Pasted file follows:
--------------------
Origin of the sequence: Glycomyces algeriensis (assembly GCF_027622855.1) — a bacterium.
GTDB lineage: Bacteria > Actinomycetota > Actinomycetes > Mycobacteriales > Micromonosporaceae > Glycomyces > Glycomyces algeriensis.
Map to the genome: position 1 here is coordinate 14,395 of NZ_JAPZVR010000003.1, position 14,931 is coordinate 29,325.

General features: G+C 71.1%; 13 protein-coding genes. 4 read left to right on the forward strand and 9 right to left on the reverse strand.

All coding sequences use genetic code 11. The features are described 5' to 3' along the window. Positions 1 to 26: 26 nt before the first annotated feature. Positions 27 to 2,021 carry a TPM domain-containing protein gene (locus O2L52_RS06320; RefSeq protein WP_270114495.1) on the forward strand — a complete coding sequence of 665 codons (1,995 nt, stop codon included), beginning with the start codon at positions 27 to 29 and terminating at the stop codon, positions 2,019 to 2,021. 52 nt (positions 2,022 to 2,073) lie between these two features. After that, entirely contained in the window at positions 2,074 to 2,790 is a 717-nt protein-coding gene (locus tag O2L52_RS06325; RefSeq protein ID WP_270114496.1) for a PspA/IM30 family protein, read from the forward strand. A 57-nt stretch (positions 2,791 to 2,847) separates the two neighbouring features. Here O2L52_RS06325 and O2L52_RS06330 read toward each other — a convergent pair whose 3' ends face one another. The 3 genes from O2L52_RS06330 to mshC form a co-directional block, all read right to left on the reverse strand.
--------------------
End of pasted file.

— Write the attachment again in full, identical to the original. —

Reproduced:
Origin of the sequence: Glycomyces algeriensis (assembly GCF_027622855.1) — a bacterium.
GTDB lineage: Bacteria > Actinomycetota > Actinomycetes > Mycobacteriales > Micromonosporaceae > Glycomyces > Glycomyces algeriensis.
Map to the genome: position 1 here is coordinate 14,395 of NZ_JAPZVR010000003.1, position 14,931 is coordinate 29,325.

General features: G+C 71.1%; 13 protein-coding genes. 4 read left to right on the forward strand and 9 right to left on the reverse strand.

All coding sequences use genetic code 11. The features are described 5' to 3' along the window. Positions 1 to 26: 26 nt before the first annotated feature. Positions 27 to 2,021 carry a TPM domain-containing protein gene (locus O2L52_RS06320; RefSeq protein WP_270114495.1) on the forward strand — a complete coding sequence of 665 codons (1,995 nt, stop codon included), beginning with the start codon at positions 27 to 29 and terminating at the stop codon, positions 2,019 to 2,021. 52 nt (positions 2,022 to 2,073) lie between these two features. After that, entirely contained in the window at positions 2,074 to 2,790 is a 717-nt protein-coding gene (locus tag O2L52_RS06325; RefSeq protein ID WP_270114496.1) for a PspA/IM30 family protein, read from the forward strand. A 57-nt stretch (positions 2,791 to 2,847) separates the two neighbouring features. Here O2L52_RS06325 and O2L52_RS06330 read toward each other — a convergent pair whose 3' ends face one another. The 3 genes from O2L52_RS06330 to mshC form a co-directional block, all read right to left on the reverse strand.